In what is considered by some to be the greatest book of all time, Dostoyevsky explores the depths of faith, evil, morality, and religion using the narrative story of three brothers and their repulsive father. Each of the three brothers personifies a particular worldview: Alyosha=morality/faith, Ivan=humanism/doubt, and Dmitri=sensuality. By using these characters, Dostoyevsky shows us what these three worldviews look like as they are lived out in the real world. Like many of us, they struggle with contradictions between their beliefs and actions and face constant challenges to their core beliefs. Through the brothers, the reader is able to wrestle with the same issues. The story is engaging, even if it bounces around quite a bit, but offers plenty of unexpected twists and meaningful insight. It’s definitely a long read, but well worth it (especially if you can listen to it as an audiobook).

    “Above all, don’t lie to yourself. The man who lies to himself and listens to his own lie comes to a point that he cannot distinguish the truth within him, or around him, and so loses all respect for himself and for others. And having no respect he ceases to love.”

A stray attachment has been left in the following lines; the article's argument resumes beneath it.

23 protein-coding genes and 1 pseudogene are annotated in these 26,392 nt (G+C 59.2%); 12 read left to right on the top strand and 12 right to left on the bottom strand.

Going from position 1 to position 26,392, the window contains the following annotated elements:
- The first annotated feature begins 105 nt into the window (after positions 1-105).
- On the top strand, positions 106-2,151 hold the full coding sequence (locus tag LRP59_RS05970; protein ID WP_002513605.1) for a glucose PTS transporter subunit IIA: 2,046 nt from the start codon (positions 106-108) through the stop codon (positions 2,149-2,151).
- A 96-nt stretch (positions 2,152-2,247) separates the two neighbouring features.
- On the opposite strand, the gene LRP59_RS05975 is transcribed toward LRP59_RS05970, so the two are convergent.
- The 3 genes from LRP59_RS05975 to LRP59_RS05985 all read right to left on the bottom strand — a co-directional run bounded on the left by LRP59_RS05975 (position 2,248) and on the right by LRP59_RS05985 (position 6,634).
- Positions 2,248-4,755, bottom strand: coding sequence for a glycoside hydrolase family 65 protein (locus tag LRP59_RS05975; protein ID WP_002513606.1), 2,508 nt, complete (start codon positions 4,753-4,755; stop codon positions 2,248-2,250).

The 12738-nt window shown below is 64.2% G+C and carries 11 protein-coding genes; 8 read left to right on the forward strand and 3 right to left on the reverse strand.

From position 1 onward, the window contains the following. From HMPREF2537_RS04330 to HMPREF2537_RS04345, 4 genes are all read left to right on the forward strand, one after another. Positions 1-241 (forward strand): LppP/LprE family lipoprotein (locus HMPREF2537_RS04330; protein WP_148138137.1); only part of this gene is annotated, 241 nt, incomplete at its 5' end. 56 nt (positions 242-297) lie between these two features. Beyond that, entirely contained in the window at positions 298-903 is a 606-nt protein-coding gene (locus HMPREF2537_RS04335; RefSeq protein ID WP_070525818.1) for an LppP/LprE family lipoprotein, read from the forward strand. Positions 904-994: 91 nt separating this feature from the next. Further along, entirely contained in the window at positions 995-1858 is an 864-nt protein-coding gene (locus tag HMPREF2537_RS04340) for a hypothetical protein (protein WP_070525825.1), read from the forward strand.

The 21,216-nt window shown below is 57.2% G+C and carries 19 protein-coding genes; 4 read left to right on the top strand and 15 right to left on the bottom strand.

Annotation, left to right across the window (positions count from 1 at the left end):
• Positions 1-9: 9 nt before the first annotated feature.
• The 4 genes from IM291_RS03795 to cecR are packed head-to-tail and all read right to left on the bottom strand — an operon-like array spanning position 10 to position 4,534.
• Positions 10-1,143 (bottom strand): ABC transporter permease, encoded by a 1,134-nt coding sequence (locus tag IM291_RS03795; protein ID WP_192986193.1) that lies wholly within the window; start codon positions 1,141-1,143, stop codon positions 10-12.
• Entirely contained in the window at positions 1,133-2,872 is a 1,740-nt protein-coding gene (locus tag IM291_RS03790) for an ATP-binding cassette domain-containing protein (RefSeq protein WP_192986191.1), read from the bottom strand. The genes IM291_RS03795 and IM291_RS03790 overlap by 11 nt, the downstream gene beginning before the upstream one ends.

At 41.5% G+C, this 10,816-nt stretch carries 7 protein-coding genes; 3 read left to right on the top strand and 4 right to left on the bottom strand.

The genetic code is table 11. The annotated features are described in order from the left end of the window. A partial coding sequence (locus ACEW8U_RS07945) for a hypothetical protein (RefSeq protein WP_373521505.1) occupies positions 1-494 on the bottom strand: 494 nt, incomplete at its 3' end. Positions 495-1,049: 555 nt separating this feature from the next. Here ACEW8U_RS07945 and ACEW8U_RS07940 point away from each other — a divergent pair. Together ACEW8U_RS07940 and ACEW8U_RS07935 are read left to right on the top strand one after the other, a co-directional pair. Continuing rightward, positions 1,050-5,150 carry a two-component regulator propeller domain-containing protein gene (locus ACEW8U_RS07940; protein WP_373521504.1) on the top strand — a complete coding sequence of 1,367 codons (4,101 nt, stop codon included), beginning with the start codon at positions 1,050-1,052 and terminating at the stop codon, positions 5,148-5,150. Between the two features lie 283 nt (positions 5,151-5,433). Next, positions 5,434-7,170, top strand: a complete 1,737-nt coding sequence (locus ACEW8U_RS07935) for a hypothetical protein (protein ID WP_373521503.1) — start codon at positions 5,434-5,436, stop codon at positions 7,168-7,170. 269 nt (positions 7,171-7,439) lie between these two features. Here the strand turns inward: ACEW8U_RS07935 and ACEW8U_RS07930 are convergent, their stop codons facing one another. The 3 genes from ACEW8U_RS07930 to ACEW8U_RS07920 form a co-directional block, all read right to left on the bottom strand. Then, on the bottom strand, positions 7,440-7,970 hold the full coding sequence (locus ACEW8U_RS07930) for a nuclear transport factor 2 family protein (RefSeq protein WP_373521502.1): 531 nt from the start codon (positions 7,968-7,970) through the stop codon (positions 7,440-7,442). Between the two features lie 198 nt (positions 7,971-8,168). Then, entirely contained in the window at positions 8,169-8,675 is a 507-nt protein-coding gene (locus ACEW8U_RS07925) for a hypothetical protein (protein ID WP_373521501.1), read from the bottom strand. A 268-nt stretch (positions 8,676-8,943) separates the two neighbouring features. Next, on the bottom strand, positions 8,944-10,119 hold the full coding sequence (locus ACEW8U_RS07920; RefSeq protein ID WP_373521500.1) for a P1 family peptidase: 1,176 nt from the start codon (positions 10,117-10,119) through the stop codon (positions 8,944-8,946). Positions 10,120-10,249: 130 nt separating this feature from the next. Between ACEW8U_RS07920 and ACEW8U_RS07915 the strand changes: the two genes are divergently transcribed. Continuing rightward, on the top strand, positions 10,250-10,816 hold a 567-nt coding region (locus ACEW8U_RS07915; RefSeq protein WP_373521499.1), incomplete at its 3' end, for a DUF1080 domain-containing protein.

Honorable Mentions:

For an overview of all the books I’ve read this year, click here.

I’d encourage you to take the time to read at least one of these books in 2017. Reading is an invaluable discipline that will help to make you a more well-rounded person in addition to deepening your knowledge.

If you’d like to keep up with what I’m reading now and what I’ve read in the past, check out my Goodreads profile. Happy reading!

Have you read any of these books or do have a book that would recommend reading in 2017? Share your thoughts in the Comments below.

-Lawson
Learn It. Love It. Live It.

BONUS:  My Top 5 Books of 2015 || My Top 5 Books of 2014 || My Top 5 Books of 2013

Martyrdom and Mission: Why Reformers Died In Their Day, How We Must Live In Ours

This is the tenth and final post in a series with my notes from the Together for the Gospel Conference (#T4G2016) that was held from April 12-14 in Louisville, KY. To see my other notes from the sermons at T4G, click here

Speaker: David Platt                                      Key text: Psalm 51

Listen to the full sermon: Audio || Video